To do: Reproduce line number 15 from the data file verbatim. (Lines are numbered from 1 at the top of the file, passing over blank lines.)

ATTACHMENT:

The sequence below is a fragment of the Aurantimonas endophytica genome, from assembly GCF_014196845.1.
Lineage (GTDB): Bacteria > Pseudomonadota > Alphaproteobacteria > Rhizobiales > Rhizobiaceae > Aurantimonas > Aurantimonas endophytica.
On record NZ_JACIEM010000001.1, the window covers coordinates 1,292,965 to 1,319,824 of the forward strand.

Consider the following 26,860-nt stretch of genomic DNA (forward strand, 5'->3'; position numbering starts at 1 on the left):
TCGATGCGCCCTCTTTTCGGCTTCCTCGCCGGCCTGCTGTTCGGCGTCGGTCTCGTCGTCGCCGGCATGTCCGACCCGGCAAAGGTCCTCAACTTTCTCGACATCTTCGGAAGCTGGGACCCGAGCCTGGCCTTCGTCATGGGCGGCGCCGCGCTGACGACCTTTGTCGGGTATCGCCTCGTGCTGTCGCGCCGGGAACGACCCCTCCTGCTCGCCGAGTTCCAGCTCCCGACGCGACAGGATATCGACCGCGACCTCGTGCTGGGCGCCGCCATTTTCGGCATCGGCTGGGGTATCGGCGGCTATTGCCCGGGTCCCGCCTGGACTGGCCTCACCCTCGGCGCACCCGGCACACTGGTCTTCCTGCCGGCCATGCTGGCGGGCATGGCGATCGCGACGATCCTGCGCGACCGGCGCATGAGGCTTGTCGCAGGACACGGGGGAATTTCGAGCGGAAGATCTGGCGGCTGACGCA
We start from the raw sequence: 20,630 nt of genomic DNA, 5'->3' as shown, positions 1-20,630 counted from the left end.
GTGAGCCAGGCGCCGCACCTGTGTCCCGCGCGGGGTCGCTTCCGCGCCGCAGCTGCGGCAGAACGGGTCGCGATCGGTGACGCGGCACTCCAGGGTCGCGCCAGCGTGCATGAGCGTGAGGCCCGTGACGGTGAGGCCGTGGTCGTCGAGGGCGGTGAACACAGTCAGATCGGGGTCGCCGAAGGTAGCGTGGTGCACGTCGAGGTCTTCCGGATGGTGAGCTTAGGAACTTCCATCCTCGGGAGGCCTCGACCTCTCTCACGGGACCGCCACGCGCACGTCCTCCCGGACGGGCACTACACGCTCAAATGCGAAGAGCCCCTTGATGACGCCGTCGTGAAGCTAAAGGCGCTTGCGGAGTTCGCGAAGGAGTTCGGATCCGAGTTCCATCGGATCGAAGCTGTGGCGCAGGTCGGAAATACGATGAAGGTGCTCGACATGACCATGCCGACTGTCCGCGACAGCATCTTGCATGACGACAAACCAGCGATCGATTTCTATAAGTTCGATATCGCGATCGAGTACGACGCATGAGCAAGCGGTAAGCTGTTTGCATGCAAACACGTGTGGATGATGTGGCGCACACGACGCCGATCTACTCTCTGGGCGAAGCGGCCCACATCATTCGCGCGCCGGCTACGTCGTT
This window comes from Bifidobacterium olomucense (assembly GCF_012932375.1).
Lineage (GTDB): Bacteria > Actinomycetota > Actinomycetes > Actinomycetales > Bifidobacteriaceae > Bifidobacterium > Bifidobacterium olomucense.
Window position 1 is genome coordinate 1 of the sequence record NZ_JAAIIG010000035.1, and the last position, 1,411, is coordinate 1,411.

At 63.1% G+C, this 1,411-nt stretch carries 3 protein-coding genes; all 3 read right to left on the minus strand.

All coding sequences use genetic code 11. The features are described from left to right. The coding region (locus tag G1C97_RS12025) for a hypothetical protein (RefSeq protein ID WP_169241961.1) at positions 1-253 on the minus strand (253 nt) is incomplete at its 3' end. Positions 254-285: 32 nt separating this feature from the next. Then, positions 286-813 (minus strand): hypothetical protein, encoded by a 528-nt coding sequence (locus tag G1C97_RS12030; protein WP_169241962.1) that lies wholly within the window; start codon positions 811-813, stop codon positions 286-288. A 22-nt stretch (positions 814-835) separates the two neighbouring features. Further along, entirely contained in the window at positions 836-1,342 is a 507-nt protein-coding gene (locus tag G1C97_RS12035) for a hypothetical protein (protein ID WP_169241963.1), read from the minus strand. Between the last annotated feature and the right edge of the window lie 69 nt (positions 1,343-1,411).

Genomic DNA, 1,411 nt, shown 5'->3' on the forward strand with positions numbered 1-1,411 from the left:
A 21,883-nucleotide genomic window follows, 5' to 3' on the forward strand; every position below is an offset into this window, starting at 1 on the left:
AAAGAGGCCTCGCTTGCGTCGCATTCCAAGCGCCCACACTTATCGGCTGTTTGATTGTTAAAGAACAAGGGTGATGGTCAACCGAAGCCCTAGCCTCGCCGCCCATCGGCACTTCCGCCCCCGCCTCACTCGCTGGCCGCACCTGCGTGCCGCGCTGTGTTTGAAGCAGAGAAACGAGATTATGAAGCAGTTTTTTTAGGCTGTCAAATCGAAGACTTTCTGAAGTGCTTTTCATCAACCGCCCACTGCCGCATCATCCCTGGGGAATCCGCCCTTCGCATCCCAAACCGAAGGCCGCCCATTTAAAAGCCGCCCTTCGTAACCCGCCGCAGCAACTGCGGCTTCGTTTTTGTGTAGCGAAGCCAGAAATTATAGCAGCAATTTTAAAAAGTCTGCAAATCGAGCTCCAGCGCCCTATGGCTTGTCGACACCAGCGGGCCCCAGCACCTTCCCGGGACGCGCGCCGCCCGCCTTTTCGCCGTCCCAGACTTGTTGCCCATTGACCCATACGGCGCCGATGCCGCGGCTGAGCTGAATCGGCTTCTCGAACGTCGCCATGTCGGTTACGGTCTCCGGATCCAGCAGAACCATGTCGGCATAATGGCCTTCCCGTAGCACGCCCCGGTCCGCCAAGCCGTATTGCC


AAAGAGGCCTCGCTTGCGTCGCATTCCAAGCGCCCACACTTATCGGCTGTTTGATTGTTAAAGAACAAGGGTGATGGTCAACCGAAGCCCTAGCCTCGCCGCCCATCGGCACTTCCGCCCCCGCCTCACTCGCTGGCCGCACCTGCGTGCCGCGCTGTGTTTGAAGCAGAGAAACGAGATTATGAAGCAGTTTTTTTAGGCTGTCAAATCGAAGACTTTCTGAAGTGCTTTTCATCAACCGCCCACTGCCGCATCATCCCTGGGGAATCCGCCCTTCGCATCCCAAACCGAAGGCCGCCCATTTAAAAGCCGCCCTTCGTAACCCGCCGCAGCAACTGCGGCTTCGTTTTTGTGTAGCGAAGCCAGAAATTATAGCAGCAATTTTAAAAAGTCTGCAAATCGAGCTCCAGCGCCCTATGGCTTGTCGACACCAGCGGGCCCCAGCACCTTCCCGGGACGCGCGCCGCCCGCCTTTTCGCCGTCCCAGACTTGTTGCCCATTGACCCATACGGCGCCGATGCCGCGGCTGAGCTGAATCGGCTTCTCGAACGTCGCCATGTCGGTTACGGTCTCCGGATCCAGCAGAACCATGTCGGCATAATGGCCTTCCCGTAGCACGCCCCGGTCCGCCAAGCCGTATTGCC